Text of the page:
The Mu’adhin, the Adhān and the Iqāmah: The Call to Prayer: Islam 3.4 

Objectives: Know and understand the role of the Mu’adhin and the use and significance of the adhān.

Sunset approaches in the Prophet’s City of Madinah, Saudi Arabia. The Mu’adhins prepare to call the Adhān.

Mu’adhin: The mu’adhin is the person who calls Muslims to prayer and the adhān is the call to prayer itself. The only qualifications needed to be a mu’adhin are: to be a good Muslim who knows the rulings surrounding the adhān, good pronunciation and a strong voice. In the Prophet’s (ﷺ) time, the mu’adhin would stand outside the Mosque, on a wall or a roof and call the worshippers to prayer five times a day. In later times, it would be called from the minarets and nowadays from microphones amplified with speakers that are placed upon the minarets or tops of mosques. That means that regardless of where the people are in the city of a Muslim country, they can hear the adhān. In non-Muslim countries, the adhān is called in the mosque or just outside it. The Sunnah is to call it outside the mosque, and not inside. In our times, mu’adhins have become ‘celebrities’ and countries like Turkey have adhān competitions – this is frowned upon by Muslim scholars because many of these mu’adhins elongate words of the adhān or even sing them which is not from the Sunnah. Smartphones apps can now play the adhān for each prayer.

Note: Do not get the word mu’adhin mixed up with the word adhān.

The Adhān: The Arabic words of the adhān itself are a reminder of some of the most important truths of Islam. They also remind Muslims that they should stop whatever they are doing and answer the call of Allah to worship Him. We can see this in the dawn prayer which includes an extra phrase: “prayer is better than sleep” (as-salātu khairun minan-nawm). Any visiting traveller will know that they are in a Muslim country when they hear the adhān; it is a sign of the people’s Islamic faith.

The Mu’adhin in action: 4.30am, Cairo, Egypt. As in other Muslim countries, in the silence of the early morning at dawn before sunrise, a simple voice starts in the distance. Rising and falling with repeated phrases, it begins to echo around the town. It is picked up by other voices left and right, near and far, until the whole sky is full of sound. In the UK, the same sound comes from an alarm clock at the side of a sleeping Muslim waking her with a start. She gets out of bed and goes to the bathroom to perform wudoo, then offers the first prayer of the day. Mu’adhins from hundreds of Mosques around the country also call out with the adhān at this early hour, and devoted worshippers make their way to the Masjid.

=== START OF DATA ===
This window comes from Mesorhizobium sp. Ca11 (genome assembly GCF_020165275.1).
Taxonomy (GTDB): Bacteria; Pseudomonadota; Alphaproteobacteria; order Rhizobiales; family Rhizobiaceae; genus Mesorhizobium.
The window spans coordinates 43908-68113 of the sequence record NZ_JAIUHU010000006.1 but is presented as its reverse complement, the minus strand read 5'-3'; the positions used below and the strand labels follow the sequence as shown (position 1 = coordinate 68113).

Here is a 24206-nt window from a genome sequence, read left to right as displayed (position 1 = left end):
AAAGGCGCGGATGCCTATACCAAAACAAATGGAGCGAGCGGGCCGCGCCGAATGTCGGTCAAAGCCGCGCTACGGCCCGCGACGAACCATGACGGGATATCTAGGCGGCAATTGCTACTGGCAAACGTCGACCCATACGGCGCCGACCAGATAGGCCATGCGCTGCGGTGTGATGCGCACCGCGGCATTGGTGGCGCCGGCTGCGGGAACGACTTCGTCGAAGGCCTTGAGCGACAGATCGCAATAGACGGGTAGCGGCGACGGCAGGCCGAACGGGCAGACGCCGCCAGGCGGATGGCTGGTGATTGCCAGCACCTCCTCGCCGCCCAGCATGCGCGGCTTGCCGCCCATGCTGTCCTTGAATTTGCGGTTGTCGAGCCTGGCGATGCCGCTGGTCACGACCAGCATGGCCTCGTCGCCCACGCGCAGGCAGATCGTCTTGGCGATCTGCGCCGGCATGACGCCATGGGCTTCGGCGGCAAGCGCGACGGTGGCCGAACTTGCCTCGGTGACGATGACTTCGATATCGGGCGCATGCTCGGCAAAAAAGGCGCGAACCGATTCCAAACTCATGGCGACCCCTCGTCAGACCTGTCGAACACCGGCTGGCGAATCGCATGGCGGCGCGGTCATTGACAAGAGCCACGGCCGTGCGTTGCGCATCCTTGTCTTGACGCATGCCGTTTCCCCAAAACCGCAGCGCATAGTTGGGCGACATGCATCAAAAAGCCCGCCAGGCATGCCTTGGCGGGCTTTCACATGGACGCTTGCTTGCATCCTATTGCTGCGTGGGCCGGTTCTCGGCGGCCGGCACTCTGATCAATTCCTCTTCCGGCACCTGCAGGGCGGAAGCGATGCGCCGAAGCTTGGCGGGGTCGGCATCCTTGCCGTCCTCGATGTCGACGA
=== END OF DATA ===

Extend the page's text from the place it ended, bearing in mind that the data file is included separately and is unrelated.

The words of the Adhān:

Recital Transliteration Translation
4x Allāhu akbar

ٱللهُ أَكْبَر

Allah is the greatest, Allah is the greatest.
2x Ash-hadu an-lā ilāha illā allāh

أَشْهََدُ أَنْ لاَ إِلَـٰهَ إِلَّا ٱللهُ

I bear witness that there is no diety worthy of worship but Allah.
2x Ash-hadu anna Muhammadan-Rasool ullāh

أَشْهََدُ أَنَّ مُحَمَّدًا رُسُولُ ٱلله

I bear witness that Muhammad is the Messenger of Allah.
2x Hayya ‘alas-ṣalāh

حَيَّ عَلَىٰ ٱلصَّلاة

Hasten to prayer (salah).
2x Hayya ʿalal-falāḥ

حَيَّ عَلَىٰ ٱلْفَلاَح

Hasten to success.
2x As-salatu Khayrun Minan-nawm

ٱلصَّلاَةُ خَيْرٌ مِنَ ٱلنَّوم

Prayer is better than sleep (only in fajr adhān)
2x Allāhu akbar

الله أكبر

Allah is greatest.
1x Lā ilāha illā-Allāh

لا إله إلا الله

There is no god worthy of worship but Allah.

Some people speak the adhān into the ears of a new born baby, however the narration attributing that to the Prophet (ﷺ) is not authentic, so the people of knowledge do not recommend it – and therefore it is not a Sunnah (a Prophetic tradition).

There is another call to prayer that is made which is called the iqāmah. This is made when the Imām is ready to lead the prayer. The words of the iqāmah are very similar to the words of the adhān and are recited as follows:

Recital Arabic Transliteration Translation
1x الله أكبر الله أكبر allāhu ʾakbar, allāhu ʾakbar Allah is Greatest, Allah is Greatest,
1x أشهد أن لا إله إلا الله ashhadu ʾan lā ilāha ʾillā-llāh I bear witness that there is no diety worthy of worship but Allah.
1x أشهد أن محمدًا رسول الله ashhadu ʾanna muḥammadan rasūlu-llāh I bear witness that Muhammad is the Messenger of Allah.
1x حي على الصلاة ḥayya ʿala -ṣ-ṣalāh Hasten to prayer
1x حي على الفلاح ḥayya ʿala -l-falāḥ Hasten to success,
2x قد قامت الصلاة qad qāmat aṣ-ṣalāh Prayer has started,
1x الله أكبر الله أكبر allāhu ʾakbar, allāhu ʾakbar Allah is Greatest, Allah is Greatest,
1x لا إله إلا الله lā ʾilāha ʾillā-llāh There is no god worthy of worship but Allah.

Once the iqāmah is made the imām begins the prayer, and the worshippers behind him follow his motions in the worship of their Lord, Allah.

Questions and discussion:

  1. Discuss whether Muslims should be allowed to broadcast the adhān from mosques in Britain. Give your reasons and be prepared to discuss your ideas with the class.
  2. Find three Muslim beliefs in the adhān and write them down.
  3. Write each of the lines of the adhān (in English transliteration or better still in Arabic, if you can) after memorising the words.
  4. What is a Mu’adhin? What is the adhān?
  5. What is the extra wording added at dawn into the adhān?
  6. When is the iqāmah called?

NOTE:

I initially compiled these worksheets for my students at the Redstone Academy (aged between 13 and 16 years), Moseley Road, Birmingham, UK who were working towards their General Certificate of Secondary Education (GCSE). I felt that others who do not attend the school could also benefit from these topics since they are presented in simple bitesize chapters. I have relied upon GCSE text books and adapted them for my classes.

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